IPHANTOM FORTUNE.! Mdme. Humbert Reveals Her Secret. a PRISONER MAKES A REMARK- ABLE STATEMENT. The Humbert trial was resumed in Paris on Saturday. Maitre Hesse spoke in defence of Romain d'Aurignac. He dwelt on the affectionate devo- tion which Romain had for his sister, Madame Humbert, whom he regarded as a mother. Dealing with the flight of the Humberts, M. Hesse severely criticised M. Patenotre for having stated that he did not know Madame Humbert, when there was a letter from him in the sealed dosier thanking Madame Hum- bert for sending him flowers. He maintained that Romain d'Aurignac never played the role of Crawford. He pointed out that the magistrates, by their judgments and deci- sions, were the real authors of the Crawford affair, and declared that Romain d'Aurignac had always believed in the Crawfords, and he still believed in them, for he had seen them. Several witnesses had afUVmed the existence of the Crawfords, and they and their millions were alike real. It was, there- fore, impossible to find Romain d'Aurignac guilty. Maitre Hesse concluded by asking for the acquittal of Romain d'Aurignac. (Applause.) The President asked Frederic Humbert if he had anything to say. Nothing," replied the accused. The President then addressed the same question to Madame Humbert. At this point there was a general movement of attention, those in court leaning eagerly for- ward to catch every word which fell from the prisoner. Madame Humbert replied she had always been good and just in her dealings. She had suffered much, and had experienced great difficulty in her affairs. She spoke at some length, mentioning the names of several persons, and declaring that if the banker, Bernhard, had not committed suicide these misfortunes would not have happened, but the Crawfords had come down upon her. They had been unmerciful. She declared that she had lent her money to Bernhard without having informed her family. That was the cause of the misfortunes. She added: "I wish to tell you how I concerned myself with the origin of this fortune for the first time When President Fouchon intervened it was I alone who asked that the strong box should be opened, but when on the following day I asked Crawford's son to give me the fortune he refused to deliver the deeds to me, say- ing that I wanted to squander them." When she was going Crawford's son told her that Crawford was not his true name. After some digressions Madame Humbert continued: — My only sin is having lent enormous sums of money to M. Bernhard. It is impossible for the jury to condemn me, as I should not survive my condemnation for one day." After pausing for a moment Madame Humbert then proceeded to make the great revelation of which so much has been heard during the concluding portions of the trial. "When I asked young Crawford for his address he replied, You must know nothing. Our name is not Crawford. W", are not known under the name of Crawford.' 'Then tell me what is your name,' I said. 'The fortune,' he replied, 'was made during the war of 1870 by re-investments. The rente was then very low, and considerable amounts were bought. Pausing once more before giving utterance to the secret name, Madame Humbert at last said, The name is Regnier, the intermediary between Bazaine and the Germans. I had already had business transactions with a person named Regnier, who appeared to be a mysterious being, and who said to me, Pay attention, madame; do not confuse me with the notorious Regnier,' and that was how I suddenly learned the name of Regnier. I said nothing about it to Frederic. This is the first time," said Madame Humbert, and she spoke very emphatically, "that Frederic has heard that name. This I swear on the J head of my daughter. M. le President, what I say is true. The Crawfords exist, the fortune exists, and I, Madame Humbert, will bring an action against the Crawfords. Messieurs les Jures, I shall tell you nothing more. I shall content myself with telling you the fortune exists, and that I have never deceived anybody. There you have the Hum- bert affaire. That is the Crawford affaire. That is what all Paris, following the lead of the newspapers, has been laughing about, and, perhaps, it all comes from M. Valle uniting with the other lawyers and the repor- ters and deciding that the dismissal of M. Cattaui's action was not enough. As for myself, all I say is truth. I ask for my acquittal. I shall do my duty afterwards, .as I have always done it. The creditors will find me, but I promise you, messieurs, that if anyone offers me money I shall show him the door. i (Laughter.) As I have already said, I have absolute and complete confidence, and I now await my fate." Emile d'Aurignac: I know nothing of Regnier. Maitre Labori: All I know of Regnier in connection with the case was his name. (It will be remembered that Regnier was the intermediary oetween Bismarck and Marshal Bazaine, and that he was condemned to death in default by court-martial and disappeared.) M. Labori then made a last appeal to the jury to acquit the accused. Emile and Romain d'Aurignac declared that they had nothing to say, and after the President had read the 258 questions to be decided by the jury, the latter retired to con- sider the verdict. While they were doing so the accused were taken back into the room reserved for them. Frederic Humbert sank into a chair and blamed his wife for the revelations she had just made, saying that it was useless to add to his name the shame of treason. Madame Humbert, who was very pale, replied that it was a declaration she was bound to make, whereupon Romain d'Aurignac exclaimed that they had, indeed, covered themselves with dirt enough, and there was no need to splash more. The public, meanwhile, were discuss- ing Madame Humbert's revocations, the unanimous opinion being that, after all, she had led people to expect that her great secret was a regular fiasco. The name she uttered made no difference to her case whatever, and it would have been better for her to have been silent. The jury returned at half-past six. They found all the prisoners guilty on the counts of forgery, employment of forged documents, and fraud. On certain minor counts the prisoners wete found not guilty. The jury admitted extenuating circumstances. All four accused were found guilty on the charge of fraud in connection with the Rente Viagere. While the verdict was being read the faces of the accused became deadly pale. Maitre Labori raised three legal points:- first, he asked the court to put it on record that no question had been put to the jury regarding the prejudicial effect on the defence of the charges of fraud brought against Madame and M. Humbert, but not substan- tiated. His second point related to the evidence given by postal employes in viola- tion of professional secrecy, and to the refusal of the examining magistrate (M. Leydet) to give evidence. In the third place he asked the court to place on record the fact that M. Porcet (deputy-examining magis- trate) had heard witnesses whose depositions were afterwards signed by magistrates who were not present when they were made.. The Court granted all the applications, and proceeded to pass sentence, viz. Madame Humbert and Frederic Humbert, five years' solitary confinement each and 100 francs fine; Romain d'Aurignac, three years' imprison- ment, and Emile d'Aurignac, two years' imprisonment. The court rose at half-past seven. Madame Humbert and her husband embraced each other and thanked their counsel before being removed. On their reaching the prisoners' room there was a most affecting scene, the prisoners falling into one another's arms and embracing each other in silence. Then Madame Humbert, with her feelings still under perfect control, went up to the prison medical attendant and thanked him for his services. After this the prisoners were removed by the police.—Renter. MADAME HUMBERT'S REVELA- TION. The Paris "Temps," referring to Madame Humbert's revelation," says that the Regnier who Madame says was the alleged "Clmwfords" was born in Paris in 1822, and died at Ramsgate in 1836. He was condemned to death and loss of civil rights in default on September 20, 1874. He married again in England, his second wife being English. Regnier was in England when the Franoo- German War broke out. It may be added that no evidence hae been adduced at the trial to substantiate the view to which expression has been given in Paris that the Crawford millions constituted the bribe alleged to have been given by Prussia. to Marshal Bazaine for the surrender of Metz or the report that Madame Humbert is the daughter- of Bazaine. The latter became a fugitive from France after the war of 1870-1, and died in exug. 4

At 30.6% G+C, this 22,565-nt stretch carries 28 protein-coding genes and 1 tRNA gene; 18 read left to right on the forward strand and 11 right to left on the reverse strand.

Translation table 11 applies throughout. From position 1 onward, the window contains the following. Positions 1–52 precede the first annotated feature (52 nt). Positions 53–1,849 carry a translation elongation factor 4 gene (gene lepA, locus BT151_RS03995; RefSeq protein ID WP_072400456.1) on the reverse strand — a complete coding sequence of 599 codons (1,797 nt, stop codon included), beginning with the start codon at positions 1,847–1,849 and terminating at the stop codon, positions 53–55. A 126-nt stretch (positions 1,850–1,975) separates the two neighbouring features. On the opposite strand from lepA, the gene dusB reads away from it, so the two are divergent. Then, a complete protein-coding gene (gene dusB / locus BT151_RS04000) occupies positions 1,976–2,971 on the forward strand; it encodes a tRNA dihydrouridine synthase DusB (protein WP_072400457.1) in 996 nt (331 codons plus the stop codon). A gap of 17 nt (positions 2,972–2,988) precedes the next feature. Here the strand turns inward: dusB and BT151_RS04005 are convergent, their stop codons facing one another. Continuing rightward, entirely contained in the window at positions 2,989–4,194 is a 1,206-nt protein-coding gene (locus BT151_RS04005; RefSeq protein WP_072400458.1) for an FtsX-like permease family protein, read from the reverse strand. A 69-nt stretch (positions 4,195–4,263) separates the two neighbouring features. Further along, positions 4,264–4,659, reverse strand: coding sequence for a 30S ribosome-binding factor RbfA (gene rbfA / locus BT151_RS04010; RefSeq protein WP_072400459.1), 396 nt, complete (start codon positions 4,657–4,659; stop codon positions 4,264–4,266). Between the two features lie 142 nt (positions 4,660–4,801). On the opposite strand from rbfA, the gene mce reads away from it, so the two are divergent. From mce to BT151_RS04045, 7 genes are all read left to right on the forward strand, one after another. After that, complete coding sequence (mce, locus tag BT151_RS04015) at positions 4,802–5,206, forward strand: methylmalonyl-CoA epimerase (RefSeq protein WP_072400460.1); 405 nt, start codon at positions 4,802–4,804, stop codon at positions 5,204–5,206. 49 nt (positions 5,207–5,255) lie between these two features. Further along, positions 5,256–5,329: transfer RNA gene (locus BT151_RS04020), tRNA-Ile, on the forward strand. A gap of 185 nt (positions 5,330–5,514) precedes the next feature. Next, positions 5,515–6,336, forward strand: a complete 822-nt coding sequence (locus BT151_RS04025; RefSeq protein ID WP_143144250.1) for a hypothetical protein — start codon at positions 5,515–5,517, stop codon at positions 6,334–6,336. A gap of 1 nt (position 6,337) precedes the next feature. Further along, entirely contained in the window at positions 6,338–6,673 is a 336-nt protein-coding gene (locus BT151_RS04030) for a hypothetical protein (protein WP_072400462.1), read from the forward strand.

BALKAN BATTLES 1 Insurgent Garrisons Wiped Out. RUSSIAN FLEET ORDERED TO WITHDRAW. The villages of Bougi, Rokovo, and Armensko, near Florina, have been bombarded and the insurgent garrisons wiped out. At Bougi alone five hundred Bulgarians are reported to have been killed. The women and children had previously escaped to the mountains. In a fight at Ostrowo on the 19th inst. fourteen komitajis were killed and 37 wounded. In another encounter near Okshrida 217 Bulga- rians are said to have been killed. An im- portant action is proceeding at Ucar, near Florina. The commandant there has sent in haste for twelve battalions from Monastir.— Renter. Rumours are being persistently circulated in Sofia of alarming massacres in Monastir. No confirmation, however, is obtainable.— Renter. In consequence of the prompt satisfaction given by Turkey to e demands made by Russia, the Russian squadron has been ordered to return from Iniada Bay to Sebas- topol.—Central News. Despatches rceived from Sofia from Mace- donia indicate that the revolution is spreading, and that the situation is causing the most intense anxiety in official circles. The most alarming news is that the outbreak j now covers a considerable area in the eastern portion of the vilayet of Adrianople, where the insurgents captured Ya-silikc. The ('istrict borders on Bulgaria, and the danger of war is, therefore, heightened. The officers of a Russian warship, which is calling at Burgas for provisions, reports that all the villages along the coast of the Adrianople vilayet, from the Bulgarian frontier to Iniada, have been burning for the last three days. While passing Kuri Barun the warship was saluted by the insurgents. A strong force of Turkish troops has been dispatched from Adrianople to the coast districts. The revolu- tion is spreading from Salonika into the dis- tricts towards Seres. Several new bands have appeared in the district of Vodena to the south-east of Monastir, and general panic prevails in the vilayet of Uskub, where the inhabitants are burning all their property. At Xratavo, when the Turkish garrison was mobilised, half the men deserted, saying that they had enough to do at home. The Turks have now mobilised their entire forces in Macedonia, numbering 180,000 men. Besides these a large body of Asiatic troops is ready to move into Macedonia.—Press Association Foreign Special. At the seaport of Vasiliko, on the Black Sea coast, a strong revolutionary band blew up the Government buildings with dynamite.- TimW." THE MURDERED CONSUL. I I The remains of M. Rostkowsky, the Russian Consul, murdered at Monastir, were at Salonika on Saturday conveyed with great pomp to the Russian Embassy guardship Teretz. The civil and military authorities and foreign Consuls attended the ceremony, which was carried out in perfect order. The Teretz sailed immediately for Odessa, where the late Consul's body will be interred.— Reuter. I FOREIGN WARSHIPS FOR I SALONIKA. The British warships Ramillies and Vulcan rre in the waters of the Turkish archipelago ready to proceed to Salonika in case of need. A French warship lies in the same neighbour- hood, and the Italian Gvernment is also think- ing of sending a vessel.-Reuter. On the other hand, a Rome telegram says: Denial is given to the report that the Italian Government intends to intervene in the Macedonian question by despatching a squad- ron to Turkish waters.-Reuter. I REPORTED MOBILISATION BY I BULGARIA AND GREECE. Bulgarian and Greek subjects residing in Boumania have received orders from their respective Governments to return to their homes for mobilisation without delay.— Reuter. A telegrartt has been received from the Hirtenberg cartridge factory, in Hungary, I stating that Bulgaria has ordered five milhon cartridges .-Reuter. I HOW A TURKISH DISASTER WAS I AVERTED. I AVERTED. I A saloniKa telegram Bays :-Again the komitajis have been within an ace of scoring a great success against the Turkish Govern- ment. On Friday last it was known that a military train, conveying, it is said, some four battalions of troops, was on its way southward. Here was a great opportunity. At eleven o'clock on Friday night a Bulgarian band attacked a small detachment of Turkish troops who were guarding a bridge over the Vardar between Kuprili and Zeteniko. The Turks fled, losing one killed and two wounded. The Bulgarians could easily have blown up the bridge at once, but they wished to do something more: they wished to bring "off their explosion at the very moment when the great train, crowded with troops, should be crossing the bridge. Had they suc- ceeded in this attempt the carnage would have been terrible. As it happened, how- ever, the engine-driver of the train on approaching the bridge was struck by the fact that he did not receive the usual signal to intimate that the way was clear. Con- sequently, his suspicions were aroused, and he stopped the train. When the komitajis saw that their plan had miscarried they gave vent to their disappointment by hurling a bomb, which struck the last carriage of the train, killing and wounding four soldiers. Why the komitajis did not even blow up the bridge is not quite clear, but, probably, the soldiers, swarming out of the train, left them little time for reflection.—Reuter. I THE CRETAN QUESTION REVIVED. Prince George, Governor of Crete, has requested the Italian Minister for Foreign Affairs (who, together with the British, French, and Russian Ambassadors in Rome, has charge of the administration of Crete) to use his influence to have the island annexed to Greece. In view of the attitude which is being observed at Athens with regard to the revolution in Macedonia, the Prince considers that the moment is favourable for inducing the Turks to acquiesce in the annexation.— Renter.